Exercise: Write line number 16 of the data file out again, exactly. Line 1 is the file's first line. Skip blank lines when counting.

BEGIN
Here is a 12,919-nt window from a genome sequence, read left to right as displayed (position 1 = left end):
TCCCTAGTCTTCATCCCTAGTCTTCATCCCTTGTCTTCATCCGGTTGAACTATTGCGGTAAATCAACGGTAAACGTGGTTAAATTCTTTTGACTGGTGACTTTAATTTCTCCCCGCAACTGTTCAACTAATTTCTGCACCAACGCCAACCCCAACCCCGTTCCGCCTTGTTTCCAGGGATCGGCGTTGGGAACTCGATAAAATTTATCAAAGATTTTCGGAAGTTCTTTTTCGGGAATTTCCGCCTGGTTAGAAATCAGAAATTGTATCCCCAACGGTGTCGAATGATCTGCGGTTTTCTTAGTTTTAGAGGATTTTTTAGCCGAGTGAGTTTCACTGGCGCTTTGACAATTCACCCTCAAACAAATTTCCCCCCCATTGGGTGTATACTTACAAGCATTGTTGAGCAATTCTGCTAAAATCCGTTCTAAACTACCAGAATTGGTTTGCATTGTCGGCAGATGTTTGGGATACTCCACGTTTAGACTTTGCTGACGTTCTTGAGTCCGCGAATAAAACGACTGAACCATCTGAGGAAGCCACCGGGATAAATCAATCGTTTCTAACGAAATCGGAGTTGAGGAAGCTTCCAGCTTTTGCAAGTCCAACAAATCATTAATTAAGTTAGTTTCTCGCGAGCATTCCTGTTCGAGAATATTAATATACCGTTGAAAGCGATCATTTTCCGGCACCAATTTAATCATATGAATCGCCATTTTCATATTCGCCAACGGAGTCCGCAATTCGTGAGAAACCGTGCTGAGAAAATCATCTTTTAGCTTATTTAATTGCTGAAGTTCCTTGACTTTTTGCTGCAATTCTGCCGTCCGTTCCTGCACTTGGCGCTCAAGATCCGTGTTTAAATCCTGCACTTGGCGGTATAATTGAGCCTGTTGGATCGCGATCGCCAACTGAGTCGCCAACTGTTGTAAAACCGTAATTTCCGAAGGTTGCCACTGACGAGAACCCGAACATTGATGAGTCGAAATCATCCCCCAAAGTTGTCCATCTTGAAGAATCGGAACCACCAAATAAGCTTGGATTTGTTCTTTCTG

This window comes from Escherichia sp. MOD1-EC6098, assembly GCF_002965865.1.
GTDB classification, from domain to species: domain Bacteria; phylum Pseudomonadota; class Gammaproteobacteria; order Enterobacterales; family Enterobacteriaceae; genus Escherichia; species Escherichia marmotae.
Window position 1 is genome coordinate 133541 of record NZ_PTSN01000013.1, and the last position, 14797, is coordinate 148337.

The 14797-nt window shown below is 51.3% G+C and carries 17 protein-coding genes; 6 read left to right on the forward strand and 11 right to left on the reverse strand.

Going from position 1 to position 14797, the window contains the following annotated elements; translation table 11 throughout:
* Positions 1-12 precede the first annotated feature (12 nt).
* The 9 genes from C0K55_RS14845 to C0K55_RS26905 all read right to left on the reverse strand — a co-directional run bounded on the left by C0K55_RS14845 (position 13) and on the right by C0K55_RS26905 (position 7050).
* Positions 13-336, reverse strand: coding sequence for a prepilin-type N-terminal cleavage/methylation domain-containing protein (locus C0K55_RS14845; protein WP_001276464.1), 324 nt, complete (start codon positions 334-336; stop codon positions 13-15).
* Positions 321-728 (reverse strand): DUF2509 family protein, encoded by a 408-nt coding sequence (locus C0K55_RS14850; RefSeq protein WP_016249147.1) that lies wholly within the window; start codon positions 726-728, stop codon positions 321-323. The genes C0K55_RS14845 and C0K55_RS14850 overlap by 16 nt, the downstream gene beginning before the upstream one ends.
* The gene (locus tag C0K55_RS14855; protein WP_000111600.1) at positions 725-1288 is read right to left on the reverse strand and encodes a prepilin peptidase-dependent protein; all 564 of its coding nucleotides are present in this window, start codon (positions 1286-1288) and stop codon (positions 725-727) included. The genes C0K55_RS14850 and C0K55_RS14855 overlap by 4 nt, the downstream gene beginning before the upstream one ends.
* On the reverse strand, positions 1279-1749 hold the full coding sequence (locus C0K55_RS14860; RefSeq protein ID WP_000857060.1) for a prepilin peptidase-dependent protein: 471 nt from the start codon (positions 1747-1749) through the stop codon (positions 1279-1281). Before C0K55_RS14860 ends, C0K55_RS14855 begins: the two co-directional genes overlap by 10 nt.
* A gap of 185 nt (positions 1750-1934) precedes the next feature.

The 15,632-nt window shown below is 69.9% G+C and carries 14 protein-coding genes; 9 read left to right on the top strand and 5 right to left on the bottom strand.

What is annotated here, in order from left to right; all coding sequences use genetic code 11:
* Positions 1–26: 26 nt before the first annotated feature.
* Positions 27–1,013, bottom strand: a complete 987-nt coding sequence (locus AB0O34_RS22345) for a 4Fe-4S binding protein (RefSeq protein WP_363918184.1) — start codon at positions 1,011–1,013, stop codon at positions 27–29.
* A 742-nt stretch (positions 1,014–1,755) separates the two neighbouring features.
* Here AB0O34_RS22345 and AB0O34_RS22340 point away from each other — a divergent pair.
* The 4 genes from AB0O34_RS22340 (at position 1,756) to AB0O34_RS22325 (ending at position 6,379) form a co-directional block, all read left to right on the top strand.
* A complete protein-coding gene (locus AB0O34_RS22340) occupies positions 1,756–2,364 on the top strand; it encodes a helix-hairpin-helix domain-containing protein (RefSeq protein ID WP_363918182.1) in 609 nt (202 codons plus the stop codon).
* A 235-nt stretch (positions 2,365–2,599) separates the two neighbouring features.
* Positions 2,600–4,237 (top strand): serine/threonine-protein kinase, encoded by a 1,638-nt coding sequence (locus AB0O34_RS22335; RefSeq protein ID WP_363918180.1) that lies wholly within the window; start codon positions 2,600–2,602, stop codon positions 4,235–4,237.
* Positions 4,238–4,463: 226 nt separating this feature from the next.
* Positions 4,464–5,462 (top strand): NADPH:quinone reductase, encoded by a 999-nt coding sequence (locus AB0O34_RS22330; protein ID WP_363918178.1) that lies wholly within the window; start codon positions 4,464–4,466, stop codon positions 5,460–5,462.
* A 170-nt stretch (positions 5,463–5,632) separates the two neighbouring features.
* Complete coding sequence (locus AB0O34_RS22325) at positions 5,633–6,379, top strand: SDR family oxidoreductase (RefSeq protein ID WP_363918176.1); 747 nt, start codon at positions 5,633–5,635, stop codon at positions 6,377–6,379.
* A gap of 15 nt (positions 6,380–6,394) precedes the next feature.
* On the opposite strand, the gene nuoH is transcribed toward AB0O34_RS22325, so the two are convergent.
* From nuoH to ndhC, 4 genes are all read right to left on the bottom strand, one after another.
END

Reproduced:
What is annotated here, in order from left to right; all coding sequences use genetic code 11: